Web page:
Chives

Chives

ORIGIN

Allium schoenoprasum, commonly known as Chives, is a hardy perennial herb that is well-known for its flavor and is often used in cooking.

Chives are a type of onion that are now native to Britain, North America, Asia as well as parts of Northern Europe, although originally they were only found in Asia. However, they've been cultivated in Europe since the Middle Ages.

The stems (also known as scapes) can grow up to 20 inches (50 cm long) and are hollow and tubular - you'll notice this if you cut into them. They can also produce light purple flowers in late spring.

Chives

CARE

Like other herbs, Chives need plenty of sunlight in order to grow well. This is especially important when you're growing yours indoors. Be sure to place it somewhere sunny in your home, such as a bright windowsill where it will receive between 6 and 8 hours of full sunlight per day. Alternatively, you can use grow lights.

You may need to rotate the plant every now and again to help promote even growth, as your Chives will naturally grow towards the light which may lead to a leaning appearance developing over time.

Chives need the right balance when it comes to watering - not too much and not too little. Try to keep the soil a bit moist, but not overly wet, and water again when it feels dry to the touch.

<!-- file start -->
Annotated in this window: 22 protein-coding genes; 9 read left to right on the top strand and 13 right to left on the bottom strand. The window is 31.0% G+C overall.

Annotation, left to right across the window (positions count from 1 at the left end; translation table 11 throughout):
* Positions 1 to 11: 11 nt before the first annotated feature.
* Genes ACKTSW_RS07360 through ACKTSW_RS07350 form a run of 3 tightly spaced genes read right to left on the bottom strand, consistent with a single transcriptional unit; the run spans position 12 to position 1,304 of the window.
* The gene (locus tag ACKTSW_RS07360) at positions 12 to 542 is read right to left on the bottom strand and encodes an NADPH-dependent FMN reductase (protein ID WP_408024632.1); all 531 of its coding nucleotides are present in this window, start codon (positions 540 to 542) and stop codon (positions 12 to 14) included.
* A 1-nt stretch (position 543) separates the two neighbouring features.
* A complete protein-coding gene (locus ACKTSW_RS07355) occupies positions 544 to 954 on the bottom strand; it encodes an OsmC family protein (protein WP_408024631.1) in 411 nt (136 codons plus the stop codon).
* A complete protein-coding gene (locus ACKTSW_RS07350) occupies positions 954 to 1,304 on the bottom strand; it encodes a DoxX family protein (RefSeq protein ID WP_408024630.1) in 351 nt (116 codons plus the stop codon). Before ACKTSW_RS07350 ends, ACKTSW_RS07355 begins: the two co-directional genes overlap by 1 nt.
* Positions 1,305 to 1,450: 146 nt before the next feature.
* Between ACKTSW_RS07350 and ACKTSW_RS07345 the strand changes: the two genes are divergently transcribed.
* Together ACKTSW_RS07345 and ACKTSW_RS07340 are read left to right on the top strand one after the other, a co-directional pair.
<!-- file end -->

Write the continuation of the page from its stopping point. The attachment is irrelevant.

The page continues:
Chives 2

OTHER

As well as being flavorful, Chives are a good source of vitamins (including C, K, A and B6) and minerals such as iron, calcium, magnesium and potassium. Therefore, they have numerous health benefits such as improving bone and eye health, supporting good cardiovascular health and potentially also helping to boost the immune system.

Humans have been eating Chives for at least 5,000 years. They were first brought to Britain by the Romans where they have since naturalized - you can still find them growing wild in parts of Britain, such as near Hadrian's Wall.

If you want to avoid using harmful chemical insecticides, then Chives may be a good alternative! This is because they contain sulfuric compounds, which can simultaneously help to repel 'pest' insects and also attract pollinators.